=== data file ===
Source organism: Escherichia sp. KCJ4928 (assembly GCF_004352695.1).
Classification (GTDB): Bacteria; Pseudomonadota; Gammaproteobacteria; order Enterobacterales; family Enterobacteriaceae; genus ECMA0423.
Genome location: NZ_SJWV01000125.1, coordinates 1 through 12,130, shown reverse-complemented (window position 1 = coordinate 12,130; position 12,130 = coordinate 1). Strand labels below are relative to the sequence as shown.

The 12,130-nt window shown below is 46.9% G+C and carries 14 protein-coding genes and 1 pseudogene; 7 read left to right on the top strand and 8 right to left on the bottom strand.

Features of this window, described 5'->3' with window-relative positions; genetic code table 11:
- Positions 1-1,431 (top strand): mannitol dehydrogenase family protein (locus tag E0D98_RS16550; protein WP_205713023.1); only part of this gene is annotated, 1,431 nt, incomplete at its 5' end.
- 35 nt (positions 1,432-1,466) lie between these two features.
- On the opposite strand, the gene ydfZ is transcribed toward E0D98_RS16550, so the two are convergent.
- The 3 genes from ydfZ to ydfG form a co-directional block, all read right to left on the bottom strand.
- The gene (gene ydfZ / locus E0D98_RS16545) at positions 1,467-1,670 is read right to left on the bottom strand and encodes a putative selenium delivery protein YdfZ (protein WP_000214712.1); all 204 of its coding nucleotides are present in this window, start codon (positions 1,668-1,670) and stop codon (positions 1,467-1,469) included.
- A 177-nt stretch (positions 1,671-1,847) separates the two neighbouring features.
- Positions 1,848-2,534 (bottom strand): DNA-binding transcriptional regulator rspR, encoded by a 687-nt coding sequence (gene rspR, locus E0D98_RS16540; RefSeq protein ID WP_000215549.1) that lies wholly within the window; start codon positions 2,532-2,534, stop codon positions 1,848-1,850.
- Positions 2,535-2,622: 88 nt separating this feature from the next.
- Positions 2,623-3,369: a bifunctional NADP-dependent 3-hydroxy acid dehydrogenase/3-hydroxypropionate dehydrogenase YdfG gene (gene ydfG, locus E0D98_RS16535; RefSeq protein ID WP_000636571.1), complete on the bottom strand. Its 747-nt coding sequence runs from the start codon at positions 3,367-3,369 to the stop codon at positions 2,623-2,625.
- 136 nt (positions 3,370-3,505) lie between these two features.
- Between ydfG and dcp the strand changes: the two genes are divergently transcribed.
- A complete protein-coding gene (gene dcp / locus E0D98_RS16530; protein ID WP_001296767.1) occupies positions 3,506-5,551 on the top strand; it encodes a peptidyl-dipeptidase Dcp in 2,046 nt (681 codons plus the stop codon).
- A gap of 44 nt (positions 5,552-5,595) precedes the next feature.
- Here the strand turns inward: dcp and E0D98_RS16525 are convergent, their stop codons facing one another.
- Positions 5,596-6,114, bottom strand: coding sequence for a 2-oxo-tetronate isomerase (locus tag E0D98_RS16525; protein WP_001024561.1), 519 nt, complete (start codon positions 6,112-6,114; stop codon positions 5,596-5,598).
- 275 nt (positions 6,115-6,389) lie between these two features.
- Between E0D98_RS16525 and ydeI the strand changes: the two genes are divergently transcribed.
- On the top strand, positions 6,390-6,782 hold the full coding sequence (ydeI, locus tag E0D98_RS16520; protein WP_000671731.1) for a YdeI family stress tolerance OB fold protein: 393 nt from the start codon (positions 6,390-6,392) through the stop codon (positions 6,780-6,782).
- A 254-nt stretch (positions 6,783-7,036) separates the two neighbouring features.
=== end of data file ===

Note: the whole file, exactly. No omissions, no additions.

Source organism: Escherichia sp. KCJ4928 (assembly GCF_004352695.1).
Classification (GTDB): Bacteria; Pseudomonadota; Gammaproteobacteria; order Enterobacterales; family Enterobacteriaceae; genus ECMA0423.
Genome location: NZ_SJWV01000125.1, coordinates 1 through 12,130, shown reverse-complemented (window position 1 = coordinate 12,130; position 12,130 = coordinate 1). Strand labels below are relative to the sequence as shown.

The 12,130-nt window shown below is 46.9% G+C and carries 14 protein-coding genes and 1 pseudogene; 7 read left to right on the top strand and 8 right to left on the bottom strand.

Features of this window, described 5'->3' with window-relative positions; genetic code table 11:
- Positions 1-1,431 (top strand): mannitol dehydrogenase family protein (locus tag E0D98_RS16550; protein WP_205713023.1); only part of this gene is annotated, 1,431 nt, incomplete at its 5' end.
- 35 nt (positions 1,432-1,466) lie between these two features.
- On the opposite strand, the gene ydfZ is transcribed toward E0D98_RS16550, so the two are convergent.
- The 3 genes from ydfZ to ydfG form a co-directional block, all read right to left on the bottom strand.
- The gene (gene ydfZ / locus E0D98_RS16545) at positions 1,467-1,670 is read right to left on the bottom strand and encodes a putative selenium delivery protein YdfZ (protein WP_000214712.1); all 204 of its coding nucleotides are present in this window, start codon (positions 1,668-1,670) and stop codon (positions 1,467-1,469) included.
- A 177-nt stretch (positions 1,671-1,847) separates the two neighbouring features.
- Positions 1,848-2,534 (bottom strand): DNA-binding transcriptional regulator rspR, encoded by a 687-nt coding sequence (gene rspR, locus E0D98_RS16540; RefSeq protein ID WP_000215549.1) that lies wholly within the window; start codon positions 2,532-2,534, stop codon positions 1,848-1,850.
- Positions 2,535-2,622: 88 nt separating this feature from the next.
- Positions 2,623-3,369: a bifunctional NADP-dependent 3-hydroxy acid dehydrogenase/3-hydroxypropionate dehydrogenase YdfG gene (gene ydfG, locus E0D98_RS16535; RefSeq protein ID WP_000636571.1), complete on the bottom strand. Its 747-nt coding sequence runs from the start codon at positions 3,367-3,369 to the stop codon at positions 2,623-2,625.
- 136 nt (positions 3,370-3,505) lie between these two features.
- Between ydfG and dcp the strand changes: the two genes are divergently transcribed.
- A complete protein-coding gene (gene dcp / locus E0D98_RS16530; protein ID WP_001296767.1) occupies positions 3,506-5,551 on the top strand; it encodes a peptidyl-dipeptidase Dcp in 2,046 nt (681 codons plus the stop codon).
- A gap of 44 nt (positions 5,552-5,595) precedes the next feature.
- Here the strand turns inward: dcp and E0D98_RS16525 are convergent, their stop codons facing one another.
- Positions 5,596-6,114, bottom strand: coding sequence for a 2-oxo-tetronate isomerase (locus tag E0D98_RS16525; protein WP_001024561.1), 519 nt, complete (start codon positions 6,112-6,114; stop codon positions 5,596-5,598).
- 275 nt (positions 6,115-6,389) lie between these two features.
- Between E0D98_RS16525 and ydeI the strand changes: the two genes are divergently transcribed.
- On the top strand, positions 6,390-6,782 hold the full coding sequence (ydeI, locus tag E0D98_RS16520; protein WP_000671731.1) for a YdeI family stress tolerance OB fold protein: 393 nt from the start codon (positions 6,390-6,392) through the stop codon (positions 6,780-6,782).
- A 254-nt stretch (positions 6,783-7,036) separates the two neighbouring features.